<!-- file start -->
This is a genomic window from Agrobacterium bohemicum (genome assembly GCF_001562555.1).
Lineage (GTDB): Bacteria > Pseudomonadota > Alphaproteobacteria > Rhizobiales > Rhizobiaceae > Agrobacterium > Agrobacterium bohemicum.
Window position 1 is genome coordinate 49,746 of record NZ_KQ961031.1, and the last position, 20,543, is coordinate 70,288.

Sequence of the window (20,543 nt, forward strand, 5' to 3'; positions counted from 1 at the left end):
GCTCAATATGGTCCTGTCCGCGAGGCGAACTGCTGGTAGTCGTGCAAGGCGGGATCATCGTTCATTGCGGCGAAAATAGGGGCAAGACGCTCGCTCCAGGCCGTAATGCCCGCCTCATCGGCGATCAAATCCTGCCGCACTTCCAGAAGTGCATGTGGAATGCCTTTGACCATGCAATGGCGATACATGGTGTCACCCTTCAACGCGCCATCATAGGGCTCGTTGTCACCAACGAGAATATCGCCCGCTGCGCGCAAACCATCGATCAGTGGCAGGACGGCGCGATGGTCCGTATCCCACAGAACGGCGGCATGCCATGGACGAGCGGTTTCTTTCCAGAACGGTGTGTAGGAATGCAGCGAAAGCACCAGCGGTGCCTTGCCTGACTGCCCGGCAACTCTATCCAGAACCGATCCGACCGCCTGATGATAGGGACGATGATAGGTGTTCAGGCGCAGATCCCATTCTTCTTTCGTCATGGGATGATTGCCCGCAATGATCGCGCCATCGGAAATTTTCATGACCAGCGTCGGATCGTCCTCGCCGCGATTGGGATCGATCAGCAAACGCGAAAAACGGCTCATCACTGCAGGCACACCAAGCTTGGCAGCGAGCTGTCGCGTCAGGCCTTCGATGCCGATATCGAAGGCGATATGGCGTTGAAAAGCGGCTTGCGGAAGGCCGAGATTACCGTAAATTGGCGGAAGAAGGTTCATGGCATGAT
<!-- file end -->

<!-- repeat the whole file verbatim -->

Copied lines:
This is a genomic window from Agrobacterium bohemicum (genome assembly GCF_001562555.1).
Lineage (GTDB): Bacteria > Pseudomonadota > Alphaproteobacteria > Rhizobiales > Rhizobiaceae > Agrobacterium > Agrobacterium bohemicum.
Window position 1 is genome coordinate 49,746 of record NZ_KQ961031.1, and the last position, 20,543, is coordinate 70,288.

Sequence of the window (20,543 nt, forward strand, 5' to 3'; positions counted from 1 at the left end):
GCTCAATATGGTCCTGTCCGCGAGGCGAACTGCTGGTAGTCGTGCAAGGCGGGATCATCGTTCATTGCGGCGAAAATAGGGGCAAGACGCTCGCTCCAGGCCGTAATGCCCGCCTCATCGGCGATCAAATCCTGCCGCACTTCCAGAAGTGCATGTGGAATGCCTTTGACCATGCAATGGCGATACATGGTGTCACCCTTCAACGCGCCATCATAGGGCTCGTTGTCACCAACGAGAATATCGCCCGCTGCGCGCAAACCATCGATCAGTGGCAGGACGGCGCGATGGTCCGTATCCCACAGAACGGCGGCATGCCATGGACGAGCGGTTTCTTTCCAGAACGGTGTGTAGGAATGCAGCGAAAGCACCAGCGGTGCCTTGCCTGACTGCCCGGCAACTCTATCCAGAACCGATCCGACCGCCTGATGATAGGGACGATGATAGGTGTTCAGGCGCAGATCCCATTCTTCTTTCGTCATGGGATGATTGCCCGCAATGATCGCGCCATCGGAAATTTTCATGACCAGCGTCGGATCGTCCTCGCCGCGATTGGGATCGATCAGCAAACGCGAAAAACGGCTCATCACTGCAGGCACACCAAGCTTGGCAGCGAGCTGTCGCGTCAGGCCTTCGATGCCGATATCGAAGGCGATATGGCGTTGAAAAGCGGCTTGCGGAAGGCCGAGATTACCGTAAATTGGCGGAAGAAGGTTCATGGCATGAT